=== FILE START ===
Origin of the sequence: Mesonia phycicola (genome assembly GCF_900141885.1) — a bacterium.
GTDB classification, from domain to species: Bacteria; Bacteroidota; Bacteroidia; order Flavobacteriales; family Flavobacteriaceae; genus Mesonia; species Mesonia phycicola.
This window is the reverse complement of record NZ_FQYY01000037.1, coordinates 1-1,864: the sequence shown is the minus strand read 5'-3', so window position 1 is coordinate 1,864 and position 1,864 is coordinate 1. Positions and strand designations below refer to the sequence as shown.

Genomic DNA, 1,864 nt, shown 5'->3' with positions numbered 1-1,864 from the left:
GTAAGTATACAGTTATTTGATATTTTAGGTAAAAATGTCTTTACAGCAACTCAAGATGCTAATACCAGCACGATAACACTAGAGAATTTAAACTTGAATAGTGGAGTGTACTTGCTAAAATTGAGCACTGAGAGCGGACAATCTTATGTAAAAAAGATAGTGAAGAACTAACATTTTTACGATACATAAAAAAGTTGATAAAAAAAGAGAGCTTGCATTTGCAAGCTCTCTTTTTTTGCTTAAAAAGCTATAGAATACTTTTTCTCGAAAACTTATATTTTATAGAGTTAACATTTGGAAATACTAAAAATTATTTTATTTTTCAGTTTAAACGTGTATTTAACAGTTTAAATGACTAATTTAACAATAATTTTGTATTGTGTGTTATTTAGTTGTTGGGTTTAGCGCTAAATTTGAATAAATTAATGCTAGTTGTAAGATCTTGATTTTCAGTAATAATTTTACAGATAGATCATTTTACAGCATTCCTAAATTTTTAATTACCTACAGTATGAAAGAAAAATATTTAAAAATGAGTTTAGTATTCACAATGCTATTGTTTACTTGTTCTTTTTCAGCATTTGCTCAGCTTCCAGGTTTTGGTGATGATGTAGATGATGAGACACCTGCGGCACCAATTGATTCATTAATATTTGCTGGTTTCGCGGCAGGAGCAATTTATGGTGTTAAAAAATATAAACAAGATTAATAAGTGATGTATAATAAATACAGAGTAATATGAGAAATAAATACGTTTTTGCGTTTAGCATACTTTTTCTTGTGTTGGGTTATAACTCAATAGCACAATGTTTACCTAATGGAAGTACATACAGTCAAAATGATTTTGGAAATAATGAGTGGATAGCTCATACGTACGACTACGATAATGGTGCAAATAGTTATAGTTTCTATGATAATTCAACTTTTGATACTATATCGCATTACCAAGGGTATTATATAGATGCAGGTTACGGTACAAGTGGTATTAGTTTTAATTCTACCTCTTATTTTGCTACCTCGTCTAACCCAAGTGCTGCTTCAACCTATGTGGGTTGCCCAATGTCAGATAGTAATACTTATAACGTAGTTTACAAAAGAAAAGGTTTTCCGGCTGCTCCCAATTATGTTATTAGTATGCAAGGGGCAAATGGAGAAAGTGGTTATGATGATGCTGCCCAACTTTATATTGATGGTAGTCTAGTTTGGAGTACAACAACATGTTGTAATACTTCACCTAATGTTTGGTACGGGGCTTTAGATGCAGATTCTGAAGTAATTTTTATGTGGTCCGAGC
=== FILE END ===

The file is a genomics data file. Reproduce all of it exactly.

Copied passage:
Origin of the sequence: Mesonia phycicola (genome assembly GCF_900141885.1) — a bacterium.
GTDB classification, from domain to species: Bacteria; Bacteroidota; Bacteroidia; order Flavobacteriales; family Flavobacteriaceae; genus Mesonia; species Mesonia phycicola.
This window is the reverse complement of record NZ_FQYY01000037.1, coordinates 1-1,864: the sequence shown is the minus strand read 5'-3', so window position 1 is coordinate 1,864 and position 1,864 is coordinate 1. Positions and strand designations below refer to the sequence as shown.

Genomic DNA, 1,864 nt, shown 5'->3' with positions numbered 1-1,864 from the left:
GTAAGTATACAGTTATTTGATATTTTAGGTAAAAATGTCTTTACAGCAACTCAAGATGCTAATACCAGCACGATAACACTAGAGAATTTAAACTTGAATAGTGGAGTGTACTTGCTAAAATTGAGCACTGAGAGCGGACAATCTTATGTAAAAAAGATAGTGAAGAACTAACATTTTTACGATACATAAAAAAGTTGATAAAAAAAGAGAGCTTGCATTTGCAAGCTCTCTTTTTTTGCTTAAAAAGCTATAGAATACTTTTTCTCGAAAACTTATATTTTATAGAGTTAACATTTGGAAATACTAAAAATTATTTTATTTTTCAGTTTAAACGTGTATTTAACAGTTTAAATGACTAATTTAACAATAATTTTGTATTGTGTGTTATTTAGTTGTTGGGTTTAGCGCTAAATTTGAATAAATTAATGCTAGTTGTAAGATCTTGATTTTCAGTAATAATTTTACAGATAGATCATTTTACAGCATTCCTAAATTTTTAATTACCTACAGTATGAAAGAAAAATATTTAAAAATGAGTTTAGTATTCACAATGCTATTGTTTACTTGTTCTTTTTCAGCATTTGCTCAGCTTCCAGGTTTTGGTGATGATGTAGATGATGAGACACCTGCGGCACCAATTGATTCATTAATATTTGCTGGTTTCGCGGCAGGAGCAATTTATGGTGTTAAAAAATATAAACAAGATTAATAAGTGATGTATAATAAATACAGAGTAATATGAGAAATAAATACGTTTTTGCGTTTAGCATACTTTTTCTTGTGTTGGGTTATAACTCAATAGCACAATGTTTACCTAATGGAAGTACATACAGTCAAAATGATTTTGGAAATAATGAGTGGATAGCTCATACGTACGACTACGATAATGGTGCAAATAGTTATAGTTTCTATGATAATTCAACTTTTGATACTATATCGCATTACCAAGGGTATTATATAGATGCAGGTTACGGTACAAGTGGTATTAGTTTTAATTCTACCTCTTATTTTGCTACCTCGTCTAACCCAAGTGCTGCTTCAACCTATGTGGGTTGCCCAATGTCAGATAGTAATACTTATAACGTAGTTTACAAAAGAAAAGGTTTTCCGGCTGCTCCCAATTATGTTATTAGTATGCAAGGGGCAAATGGAGAAAGTGGTTATGATGATGCTGCCCAACTTTATATTGATGGTAGTCTAGTTTGGAGTACAACAACATGTTGTAATACTTCACCTAATGTTTGGTACGGGGCTTTAGATGCAGATTCTGAAGTAATTTTTATGTGGTCCGAGC